The day of reckoning is here… Luckily your future isn’t riding on it!
PICTURE NUMBER ONE
A is Aladdin the poor widow’s son; / With his Wonderful Lamp a fair princess he won./
B’s for Blue Beard, without pity the least;/ And also for Beauty, who saved the poor Beast.
C’s Cinderella, who fled from the ball,/ When the Prince found her pretty glass slipper so small.
D is Dick Whittington; Bow Bells rang out–/ “Thrice Lord Mayor of London,:” and ended his doubt.
PICTURE NUMBER TWO
E’s for the Elves, little mischievous wights,/ That dance with the Fairies on fine moonlight nights.
F is the famous Forty Thieves: in a tree/ Ali Baba’s concealed, and their doings can see.
G’s Goody Two-Shoes, a kind little maid,/ Who gave poor dumb creatures protection and aid.
H House that Jack built. Or, take which best suits,/ Here is Hop o’ My Thumb with his Seven-League Boots.
PICTURE NUMBER THREE
I is the Ice-Maiden, haughty and cold,/ And J is for Jack, who slew Giants of Old.
K is King Arthur: with him will be found/ The twelve gallent Knights of the famed Table Round.
L is for Little Bo-Peep. Sad mishap! She lost all her sheep while just taking a nap.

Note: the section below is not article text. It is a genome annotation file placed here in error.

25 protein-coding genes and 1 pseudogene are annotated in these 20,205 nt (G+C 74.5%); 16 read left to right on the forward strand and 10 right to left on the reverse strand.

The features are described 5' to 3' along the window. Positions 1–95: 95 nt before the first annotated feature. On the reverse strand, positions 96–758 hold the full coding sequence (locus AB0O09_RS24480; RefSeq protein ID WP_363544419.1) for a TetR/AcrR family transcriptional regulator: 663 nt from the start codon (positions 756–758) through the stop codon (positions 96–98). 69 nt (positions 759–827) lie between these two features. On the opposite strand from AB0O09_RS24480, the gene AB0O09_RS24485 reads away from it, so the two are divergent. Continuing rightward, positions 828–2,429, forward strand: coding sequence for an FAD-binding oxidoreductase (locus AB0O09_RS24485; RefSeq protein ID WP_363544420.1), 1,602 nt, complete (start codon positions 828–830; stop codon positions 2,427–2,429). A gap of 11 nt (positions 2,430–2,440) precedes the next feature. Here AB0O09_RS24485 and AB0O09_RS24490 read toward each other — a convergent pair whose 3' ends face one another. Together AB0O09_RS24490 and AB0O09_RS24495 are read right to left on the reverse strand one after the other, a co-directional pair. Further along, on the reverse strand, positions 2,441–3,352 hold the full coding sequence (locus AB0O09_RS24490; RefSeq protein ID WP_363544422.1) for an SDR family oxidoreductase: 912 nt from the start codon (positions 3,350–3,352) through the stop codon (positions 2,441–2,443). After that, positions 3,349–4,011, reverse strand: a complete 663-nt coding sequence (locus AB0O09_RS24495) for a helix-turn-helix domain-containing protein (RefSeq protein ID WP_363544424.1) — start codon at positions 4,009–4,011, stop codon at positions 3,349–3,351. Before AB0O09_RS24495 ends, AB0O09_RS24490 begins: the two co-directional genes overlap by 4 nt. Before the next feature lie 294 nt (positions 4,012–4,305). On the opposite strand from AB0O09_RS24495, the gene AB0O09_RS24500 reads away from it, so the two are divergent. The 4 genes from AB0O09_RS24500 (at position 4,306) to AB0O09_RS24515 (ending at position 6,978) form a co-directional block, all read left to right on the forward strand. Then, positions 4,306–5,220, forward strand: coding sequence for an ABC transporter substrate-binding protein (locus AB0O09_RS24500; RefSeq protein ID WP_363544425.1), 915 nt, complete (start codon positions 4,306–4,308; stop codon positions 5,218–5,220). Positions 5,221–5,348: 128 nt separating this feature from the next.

M, Mother Goose, you may easily spy,/ On the back of her Gander she mounts to the sky!
PICTURE NUMBER FOUR
N’s Number Nip, a wee Gnome full of tricks; / He made a man ride on a bundle of sticks!
O is for Old Mother Hubbard–see how/ “The Dame made a curtsey, the Dog made a bow!”
P’s Puss in Boots, with his bag full of game,/ Whose Master the Princess’s husband became.
Q Queen of Hearts is; the Knave stole her tarts,/ But the King caught him at it, and so the Knave smarts!
Our challenge was extracted from Routledge’s Coloured ABC Book, which would have been marketed as a “picture book.” In mid-nineteenth century children’s book publishing, this meant a collection of four to six previously published toy books bound up in a fancy pictorial cloth binding. It was a way for enterprising publishers to repackage content attractively.
Alphabet of Fairy Tales, the first toy book listed on the table of contents on the picture book’s title page, was the source of the puzzle pictures and the accompanying doggerel. Unfortunately, the identify of the author and illustrator remain a secret, because all the Routledge toy books printed up by Kronheim never identified the personnel responsible for them. Another puzzle for some eager researcher looking for a different kind of challenge.